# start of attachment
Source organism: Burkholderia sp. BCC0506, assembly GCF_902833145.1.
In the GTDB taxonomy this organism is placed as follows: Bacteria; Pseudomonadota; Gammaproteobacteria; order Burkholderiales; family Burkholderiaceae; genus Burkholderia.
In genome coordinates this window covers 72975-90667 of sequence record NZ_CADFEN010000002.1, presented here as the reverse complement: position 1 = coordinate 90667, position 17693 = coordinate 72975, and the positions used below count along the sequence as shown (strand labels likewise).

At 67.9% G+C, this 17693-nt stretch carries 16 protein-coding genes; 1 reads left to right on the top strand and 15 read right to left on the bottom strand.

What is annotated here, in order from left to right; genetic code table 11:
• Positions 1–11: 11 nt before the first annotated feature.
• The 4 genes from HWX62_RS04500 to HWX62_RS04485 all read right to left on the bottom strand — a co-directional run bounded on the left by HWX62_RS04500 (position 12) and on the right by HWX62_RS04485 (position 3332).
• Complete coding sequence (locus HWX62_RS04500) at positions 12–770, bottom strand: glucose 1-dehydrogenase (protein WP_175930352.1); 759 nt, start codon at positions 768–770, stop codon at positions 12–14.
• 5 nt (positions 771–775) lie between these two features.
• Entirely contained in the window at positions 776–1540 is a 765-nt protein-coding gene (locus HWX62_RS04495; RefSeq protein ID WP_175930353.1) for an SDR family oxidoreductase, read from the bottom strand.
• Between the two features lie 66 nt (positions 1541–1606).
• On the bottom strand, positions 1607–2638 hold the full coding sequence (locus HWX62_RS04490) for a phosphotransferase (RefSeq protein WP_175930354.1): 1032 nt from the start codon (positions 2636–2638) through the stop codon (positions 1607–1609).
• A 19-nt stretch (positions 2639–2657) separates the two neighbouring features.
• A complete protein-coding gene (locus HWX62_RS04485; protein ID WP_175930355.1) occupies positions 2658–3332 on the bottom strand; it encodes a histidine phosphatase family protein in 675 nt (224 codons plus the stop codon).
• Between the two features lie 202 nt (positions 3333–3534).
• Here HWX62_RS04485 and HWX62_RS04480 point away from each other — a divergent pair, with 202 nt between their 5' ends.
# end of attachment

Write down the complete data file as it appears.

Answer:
Source organism: Burkholderia sp. BCC0506, assembly GCF_902833145.1.
In the GTDB taxonomy this organism is placed as follows: Bacteria; Pseudomonadota; Gammaproteobacteria; order Burkholderiales; family Burkholderiaceae; genus Burkholderia.
In genome coordinates this window covers 72975-90667 of sequence record NZ_CADFEN010000002.1, presented here as the reverse complement: position 1 = coordinate 90667, position 17693 = coordinate 72975, and the positions used below count along the sequence as shown (strand labels likewise).

At 67.9% G+C, this 17693-nt stretch carries 16 protein-coding genes; 1 reads left to right on the top strand and 15 read right to left on the bottom strand.

What is annotated here, in order from left to right; genetic code table 11:
• Positions 1–11: 11 nt before the first annotated feature.
• The 4 genes from HWX62_RS04500 to HWX62_RS04485 all read right to left on the bottom strand — a co-directional run bounded on the left by HWX62_RS04500 (position 12) and on the right by HWX62_RS04485 (position 3332).
• Complete coding sequence (locus HWX62_RS04500) at positions 12–770, bottom strand: glucose 1-dehydrogenase (protein WP_175930352.1); 759 nt, start codon at positions 768–770, stop codon at positions 12–14.
• 5 nt (positions 771–775) lie between these two features.
• Entirely contained in the window at positions 776–1540 is a 765-nt protein-coding gene (locus HWX62_RS04495; RefSeq protein ID WP_175930353.1) for an SDR family oxidoreductase, read from the bottom strand.
• Between the two features lie 66 nt (positions 1541–1606).
• On the bottom strand, positions 1607–2638 hold the full coding sequence (locus HWX62_RS04490) for a phosphotransferase (RefSeq protein WP_175930354.1): 1032 nt from the start codon (positions 2636–2638) through the stop codon (positions 1607–1609).
• A 19-nt stretch (positions 2639–2657) separates the two neighbouring features.
• A complete protein-coding gene (locus HWX62_RS04485; protein ID WP_175930355.1) occupies positions 2658–3332 on the bottom strand; it encodes a histidine phosphatase family protein in 675 nt (224 codons plus the stop codon).
• Between the two features lie 202 nt (positions 3333–3534).
• Here HWX62_RS04485 and HWX62_RS04480 point away from each other — a divergent pair, with 202 nt between their 5' ends.